I have written about this before here. In that post, there is a link to the True Money Supply which I think is the best measure to use.

I am not betting on a giant tidal wave of inflation just yet. If it comes, it may be awhile.

SPY Bull Flag – Day 2

Maybe I’m crazy to continue doing chart analysis after Dick Fuld detonated his suicide bomb last week sending all asset classes flying in random directions like so much shrapnel, but let’s just see what we have anyway.

The SPY bull-flag intra-day pattern that I first discussed on Sunday has evolved like this (click chart to enlarge):

The purple line marked “A” is the same. That’s the first half of the flag pole. Remember, the flag flies at half mast. Line “B” is the same height, but it is moved down because we measure from the tip of the flag. So, our upper target keeps falling the longer the flag waves.

Now comes the interesting part. I have stretched out the chart so that you can see that the flag, bounded by lines “C” and “D” has formed into a falling wedge pattern.

Falling-wedges are bullish patterns. Make sure to click the link and read up on them if you don’t know what to look for.

Most intriguing is the last bar. Look at the volume. That increase in buying may signal that SPY is about to break out of the wedge to the upside. Your chart may look a bit different depending on how your charting program makes its bars, but if you look at a 5-minute chart, you will see the surge in buying before the close. As I write, the futures are also up a few points.

If I wanted to short here, I would wait until prices pushed line “D” down far enough to erase the wedge. If I wanted to go long, I would wait for prices to break above line “C” with a surge in volume.

The way it breaks is likely dependent upon what Congress does.

Monday’s Trading

Will the market continue to gyrate in wild swings because traders don’t know what the rules of the game are? Are 1% moves in the major indices just noise now, and much larger moves the norm? Maybe we can get answers to these questions today. After a giant up-wave like we had last week, you would expect the market to consolidate in a much narrower range. Let’s see if it can do that.

Watch the comments for updates throughout the day.

SPY Bull Flag

Here is a 60-minute chart of SPY from Thursday and Friday showing the bull-flag pattern that has formed (click to enlarge):

The purple lines outline the pattern. If it completes, the target would be $136, which agrees with David’s analysis (see David’s links in the comments of the previous post.)

While flags are not the most reliable of patterns, it is usually not a good idea to fight them until you see them begin to fall apart.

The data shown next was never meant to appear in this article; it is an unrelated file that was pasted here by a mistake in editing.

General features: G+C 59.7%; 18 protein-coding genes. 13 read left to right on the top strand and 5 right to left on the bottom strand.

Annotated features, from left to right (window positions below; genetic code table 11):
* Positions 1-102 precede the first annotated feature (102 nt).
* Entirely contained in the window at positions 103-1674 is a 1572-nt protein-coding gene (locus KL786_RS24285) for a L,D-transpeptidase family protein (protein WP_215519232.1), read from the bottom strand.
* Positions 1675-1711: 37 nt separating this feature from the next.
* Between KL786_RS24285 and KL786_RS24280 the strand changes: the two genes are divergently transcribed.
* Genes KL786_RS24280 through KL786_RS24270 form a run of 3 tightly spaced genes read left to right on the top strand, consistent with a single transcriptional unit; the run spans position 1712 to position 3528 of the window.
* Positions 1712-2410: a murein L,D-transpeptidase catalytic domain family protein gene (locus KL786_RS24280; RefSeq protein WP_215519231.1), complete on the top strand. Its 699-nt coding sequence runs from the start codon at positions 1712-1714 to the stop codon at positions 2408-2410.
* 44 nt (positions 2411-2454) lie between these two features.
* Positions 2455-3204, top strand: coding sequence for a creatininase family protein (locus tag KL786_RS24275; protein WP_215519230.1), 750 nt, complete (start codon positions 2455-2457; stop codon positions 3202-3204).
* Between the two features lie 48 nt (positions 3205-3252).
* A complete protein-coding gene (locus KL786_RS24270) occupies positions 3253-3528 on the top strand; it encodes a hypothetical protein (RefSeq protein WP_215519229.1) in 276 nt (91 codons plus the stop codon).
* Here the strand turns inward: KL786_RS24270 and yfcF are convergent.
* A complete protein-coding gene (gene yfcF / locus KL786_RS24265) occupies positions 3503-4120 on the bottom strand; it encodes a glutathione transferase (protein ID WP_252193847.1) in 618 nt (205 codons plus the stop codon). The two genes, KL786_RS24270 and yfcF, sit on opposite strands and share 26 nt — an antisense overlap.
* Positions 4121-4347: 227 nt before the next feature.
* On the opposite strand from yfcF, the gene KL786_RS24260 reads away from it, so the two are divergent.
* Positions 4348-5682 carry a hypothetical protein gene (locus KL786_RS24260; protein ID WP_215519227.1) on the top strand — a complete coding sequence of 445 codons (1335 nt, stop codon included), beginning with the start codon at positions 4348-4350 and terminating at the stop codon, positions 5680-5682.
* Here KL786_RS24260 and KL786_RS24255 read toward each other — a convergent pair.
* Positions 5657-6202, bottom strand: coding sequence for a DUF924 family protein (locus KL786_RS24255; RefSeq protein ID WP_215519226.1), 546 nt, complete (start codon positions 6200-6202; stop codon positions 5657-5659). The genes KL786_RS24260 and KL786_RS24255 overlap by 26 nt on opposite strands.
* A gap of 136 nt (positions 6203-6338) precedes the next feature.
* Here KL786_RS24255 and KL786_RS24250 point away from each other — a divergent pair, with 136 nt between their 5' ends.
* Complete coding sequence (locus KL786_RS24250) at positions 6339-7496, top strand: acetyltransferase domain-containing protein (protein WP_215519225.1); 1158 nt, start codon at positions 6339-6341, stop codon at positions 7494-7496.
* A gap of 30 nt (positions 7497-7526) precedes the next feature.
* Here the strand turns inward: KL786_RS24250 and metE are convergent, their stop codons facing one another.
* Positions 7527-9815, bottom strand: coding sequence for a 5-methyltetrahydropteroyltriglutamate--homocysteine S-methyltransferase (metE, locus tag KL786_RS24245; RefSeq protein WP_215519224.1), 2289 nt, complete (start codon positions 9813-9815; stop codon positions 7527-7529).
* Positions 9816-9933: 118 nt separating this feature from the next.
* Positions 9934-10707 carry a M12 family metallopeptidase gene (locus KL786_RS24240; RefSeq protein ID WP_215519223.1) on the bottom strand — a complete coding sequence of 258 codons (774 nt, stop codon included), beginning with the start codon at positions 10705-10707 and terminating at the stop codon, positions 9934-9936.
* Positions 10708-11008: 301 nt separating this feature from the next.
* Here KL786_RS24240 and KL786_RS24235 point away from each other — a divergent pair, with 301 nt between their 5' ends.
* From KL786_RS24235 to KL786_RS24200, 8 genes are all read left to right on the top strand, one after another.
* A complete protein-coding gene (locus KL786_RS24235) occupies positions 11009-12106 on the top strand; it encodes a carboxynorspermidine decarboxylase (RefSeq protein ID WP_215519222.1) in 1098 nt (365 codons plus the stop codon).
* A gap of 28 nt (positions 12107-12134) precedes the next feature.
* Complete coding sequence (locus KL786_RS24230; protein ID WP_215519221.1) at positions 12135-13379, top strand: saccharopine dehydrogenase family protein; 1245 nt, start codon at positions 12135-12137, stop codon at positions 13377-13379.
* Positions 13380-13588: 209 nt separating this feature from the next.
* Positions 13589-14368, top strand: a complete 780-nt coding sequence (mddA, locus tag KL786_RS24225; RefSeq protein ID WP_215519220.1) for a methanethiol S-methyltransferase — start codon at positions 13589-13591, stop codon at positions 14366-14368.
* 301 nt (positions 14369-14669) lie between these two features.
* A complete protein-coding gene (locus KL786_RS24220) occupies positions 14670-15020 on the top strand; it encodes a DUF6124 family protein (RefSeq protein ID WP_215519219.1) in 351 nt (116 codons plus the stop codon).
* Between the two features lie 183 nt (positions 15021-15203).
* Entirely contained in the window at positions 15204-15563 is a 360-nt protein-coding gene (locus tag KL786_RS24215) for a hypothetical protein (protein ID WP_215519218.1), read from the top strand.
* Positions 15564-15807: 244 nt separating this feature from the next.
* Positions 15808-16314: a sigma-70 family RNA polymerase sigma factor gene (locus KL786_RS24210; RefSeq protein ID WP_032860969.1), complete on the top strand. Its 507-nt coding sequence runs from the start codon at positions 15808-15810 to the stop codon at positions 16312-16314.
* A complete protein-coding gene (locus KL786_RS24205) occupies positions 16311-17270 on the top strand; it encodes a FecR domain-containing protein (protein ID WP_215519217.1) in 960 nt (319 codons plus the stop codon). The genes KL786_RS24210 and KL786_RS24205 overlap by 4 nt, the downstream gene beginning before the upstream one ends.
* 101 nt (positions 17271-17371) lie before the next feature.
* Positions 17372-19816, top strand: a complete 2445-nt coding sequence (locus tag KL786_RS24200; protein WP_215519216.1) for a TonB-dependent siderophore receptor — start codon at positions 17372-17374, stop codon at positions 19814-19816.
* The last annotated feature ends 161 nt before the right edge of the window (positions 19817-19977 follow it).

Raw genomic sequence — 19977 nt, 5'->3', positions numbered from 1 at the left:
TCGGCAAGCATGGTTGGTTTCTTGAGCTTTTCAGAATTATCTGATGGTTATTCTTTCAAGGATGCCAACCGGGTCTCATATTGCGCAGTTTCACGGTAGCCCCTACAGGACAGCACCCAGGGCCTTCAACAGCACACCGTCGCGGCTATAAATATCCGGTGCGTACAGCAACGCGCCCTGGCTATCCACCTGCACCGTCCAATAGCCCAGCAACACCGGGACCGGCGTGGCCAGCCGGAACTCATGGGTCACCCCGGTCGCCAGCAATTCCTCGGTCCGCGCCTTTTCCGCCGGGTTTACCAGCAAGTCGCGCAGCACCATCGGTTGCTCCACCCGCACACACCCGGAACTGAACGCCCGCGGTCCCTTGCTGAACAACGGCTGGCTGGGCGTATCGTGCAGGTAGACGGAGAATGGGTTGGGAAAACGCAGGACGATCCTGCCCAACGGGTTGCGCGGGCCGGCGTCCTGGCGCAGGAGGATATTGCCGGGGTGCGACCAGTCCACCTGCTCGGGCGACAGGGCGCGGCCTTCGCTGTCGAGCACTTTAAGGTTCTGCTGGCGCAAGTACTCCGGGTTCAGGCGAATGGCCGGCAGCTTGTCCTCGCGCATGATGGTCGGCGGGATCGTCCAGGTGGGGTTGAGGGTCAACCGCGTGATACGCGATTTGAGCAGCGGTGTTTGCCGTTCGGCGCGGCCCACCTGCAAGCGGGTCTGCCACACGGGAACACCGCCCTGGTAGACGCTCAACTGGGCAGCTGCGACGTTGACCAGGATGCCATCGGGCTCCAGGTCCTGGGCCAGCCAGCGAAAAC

The market is short-term overbought, so I would expect some more consolidation from here. However, longer term, the market is not overbought at all, so technically, there is plenty of room to run up the second half of the flag pole.

This is an intra-day pattern, so it does not carry the same weight as a multi-day pattern. Also, SPY’s volume increased in the last two hours on Friday which is a sign that the flag may unravel. Volume is supposed to remain light in the flag-part of the pattern as longs take profits and traders wait patiently for a pullback to initiate new longs. SPY could correct more than it already has, but volume is still the key.

Another problem is that flags are continuation patterns, not reversal patterns. However, since the Brits announced their ban on the short selling of financial stocks while the US market was still open, we may have a legislated bottom that will not look “normal.”

And finally, knowledge of technical chart patterns has been developed during an era where short-selling has been allowed. Will chart analysis still work while the shorting of stocks in the most important sector of the market is outlawed? I don’t know the answer to that, but I’m sure that there are traders somewhere with experience in the Chinese and Pakistani markets who could tell us.

Since this relief rally is occurring while the economy is contracting, it has to be classified as just another bear-market rally until proven otherwise.

Saved by the Short-Selling Ban?

I see a lot of traders around the web getting excited by this ban on short-selling financial stocks. Why don’t we take a look at how well banning short-selling has done in another major market. Here is a chart of the Shanghai index from Yahoo Finance (click to enlarge):

Hmmm…a drop from 6000 to 2000? …doesn’t strike me as bullish…

If anybody knows the history of the ban on short selling in China, please post a comment. After a few minutes of searching I wasn’t able to google-up anything beyond the fact that the Chinese don’t allow short selling.